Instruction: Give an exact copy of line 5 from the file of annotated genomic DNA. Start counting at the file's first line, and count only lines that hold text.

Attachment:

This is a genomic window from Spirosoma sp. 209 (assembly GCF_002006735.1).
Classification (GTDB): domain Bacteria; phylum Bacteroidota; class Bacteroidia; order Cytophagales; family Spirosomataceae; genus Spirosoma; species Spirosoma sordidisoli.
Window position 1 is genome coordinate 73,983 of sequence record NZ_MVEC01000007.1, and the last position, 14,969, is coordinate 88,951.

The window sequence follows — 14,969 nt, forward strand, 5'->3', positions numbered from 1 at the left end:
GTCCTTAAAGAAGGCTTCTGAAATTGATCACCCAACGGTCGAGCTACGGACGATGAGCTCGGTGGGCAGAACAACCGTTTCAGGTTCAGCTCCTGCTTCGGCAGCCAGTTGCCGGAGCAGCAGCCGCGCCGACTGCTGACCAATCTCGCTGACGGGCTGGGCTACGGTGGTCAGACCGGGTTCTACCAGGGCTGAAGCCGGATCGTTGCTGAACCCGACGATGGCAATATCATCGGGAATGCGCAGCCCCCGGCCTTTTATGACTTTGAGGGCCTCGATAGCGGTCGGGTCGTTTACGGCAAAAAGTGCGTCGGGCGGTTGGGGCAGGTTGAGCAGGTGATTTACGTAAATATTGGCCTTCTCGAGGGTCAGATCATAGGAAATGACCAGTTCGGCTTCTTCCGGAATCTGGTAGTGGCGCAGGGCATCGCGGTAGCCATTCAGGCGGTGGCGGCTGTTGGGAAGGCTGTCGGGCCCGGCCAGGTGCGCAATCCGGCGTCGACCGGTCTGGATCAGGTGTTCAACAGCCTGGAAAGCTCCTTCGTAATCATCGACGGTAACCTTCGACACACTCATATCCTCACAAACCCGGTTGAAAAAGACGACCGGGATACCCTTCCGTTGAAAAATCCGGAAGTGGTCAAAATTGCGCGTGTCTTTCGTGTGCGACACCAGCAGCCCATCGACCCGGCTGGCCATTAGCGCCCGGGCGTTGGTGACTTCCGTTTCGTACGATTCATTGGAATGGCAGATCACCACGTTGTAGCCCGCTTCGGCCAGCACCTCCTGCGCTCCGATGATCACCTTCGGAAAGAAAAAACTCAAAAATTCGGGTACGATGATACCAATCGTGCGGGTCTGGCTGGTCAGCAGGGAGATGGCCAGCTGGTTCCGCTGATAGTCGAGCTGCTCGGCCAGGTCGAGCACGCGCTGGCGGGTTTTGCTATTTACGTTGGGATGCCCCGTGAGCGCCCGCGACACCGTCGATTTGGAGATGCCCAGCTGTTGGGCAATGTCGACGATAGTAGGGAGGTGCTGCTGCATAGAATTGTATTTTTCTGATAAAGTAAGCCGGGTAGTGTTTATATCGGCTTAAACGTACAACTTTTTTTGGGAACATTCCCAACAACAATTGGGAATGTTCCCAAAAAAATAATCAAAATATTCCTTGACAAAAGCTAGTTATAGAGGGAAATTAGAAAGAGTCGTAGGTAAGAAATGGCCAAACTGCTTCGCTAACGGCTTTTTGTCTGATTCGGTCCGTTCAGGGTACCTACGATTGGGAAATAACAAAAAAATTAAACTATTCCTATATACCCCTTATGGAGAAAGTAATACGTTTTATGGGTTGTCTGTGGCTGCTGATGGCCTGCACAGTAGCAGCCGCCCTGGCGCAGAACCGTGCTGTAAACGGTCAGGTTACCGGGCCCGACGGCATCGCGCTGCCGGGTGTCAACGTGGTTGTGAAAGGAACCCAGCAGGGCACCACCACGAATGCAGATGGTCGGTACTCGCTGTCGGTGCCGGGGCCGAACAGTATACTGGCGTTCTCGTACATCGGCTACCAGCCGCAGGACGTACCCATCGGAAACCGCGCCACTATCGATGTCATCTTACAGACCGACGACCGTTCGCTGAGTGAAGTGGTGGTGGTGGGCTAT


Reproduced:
GTCCTTAAAGAAGGCTTCTGAAATTGATCACCCAACGGTCGAGCTACGGACGATGAGCTCGGTGGGCAGAACAACCGTTTCAGGTTCAGCTCCTGCTTCGGCAGCCAGTTGCCGGAGCAGCAGCCGCGCCGACTGCTGACCAATCTCGCTGACGGGCTGGGCTACGGTGGTCAGACCGGGTTCTACCAGGGCTGAAGCCGGATCGTTGCTGAACCCGACGATGGCAATATCATCGGGAATGCGCAGCCCCCGGCCTTTTATGACTTTGAGGGCCTCGATAGCGGTCGGGTCGTTTACGGCAAAAAGTGCGTCGGGCGGTTGGGGCAGGTTGAGCAGGTGATTTACGTAAATATTGGCCTTCTCGAGGGTCAGATCATAGGAAATGACCAGTTCGGCTTCTTCCGGAATCTGGTAGTGGCGCAGGGCATCGCGGTAGCCATTCAGGCGGTGGCGGCTGTTGGGAAGGCTGTCGGGCCCGGCCAGGTGCGCAATCCGGCGTCGACCGGTCTGGATCAGGTGTTCAACAGCCTGGAAAGCTCCTTCGTAATCATCGACGGTAACCTTCGACACACTCATATCCTCACAAACCCGGTTGAAAAAGACGACCGGGATACCCTTCCGTTGAAAAATCCGGAAGTGGTCAAAATTGCGCGTGTCTTTCGTGTGCGACACCAGCAGCCCATCGACCCGGCTGGCCATTAGCGCCCGGGCGTTGGTGACTTCCGTTTCGTACGATTCATTGGAATGGCAGATCACCACGTTGTAGCCCGCTTCGGCCAGCACCTCCTGCGCTCCGATGATCACCTTCGGAAAGAAAAAACTCAAAAATTCGGGTACGATGATACCAATCGTGCGGGTCTGGCTGGTCAGCAGGGAGATGGCCAGCTGGTTCCGCTGATAGTCGAGCTGCTCGGCCAGGTCGAGCACGCGCTGGCGGGTTTTGCTATTTACGTTGGGATGCCCCGTGAGCGCCCGCGACACCGTCGATTTGGAGATGCCCAGCTGTTGGGCAATGTCGACGATAGTAGGGAGGTGCTGCTGCATAGAATTGTATTTTTCTGATAAAGTAAGCCGGGTAGTGTTTATATCGGCTTAAACGTACAACTTTTTTTGGGAACATTCCCAACAACAATTGGGAATGTTCCCAAAAAAATAATCAAAATATTCCTTGACAAAAGCTAGTTATAGAGGGAAATTAGAAAGAGTCGTAGGTAAGAAATGGCCAAACTGCTTCGCTAACGGCTTTTTGTCTGATTCGGTCCGTTCAGGGTACCTACGATTGGGAAATAACAAAAAAATTAAACTATTCCTATATACCCCTTATGGAGAAAGTAATACGTTTTATGGGTTGTCTGTGGCTGCTGATGGCCTGCACAGTAGCAGCCGCCCTGGCGCAGAACCGTGCTGTAAACGGTCAGGTTACCGGGCCCGACGGCATCGCGCTGCCGGGTGTCAACGTGGTTGTGAAAGGAACCCAGCAGGGCACCACCACGAATGCAGATGGTCGGTACTCGCTGTCGGTGCCGGGGCCGAACAGTATACTGGCGTTCTCGTACATCGGCTACCAGCCGCAGGACGTACCCATCGGAAACCGCGCCACTATCGATGTCATCTTACAGACCGACGACCGTTCGCTGAGTGAAGTGGTGGTGGTGGGCTAT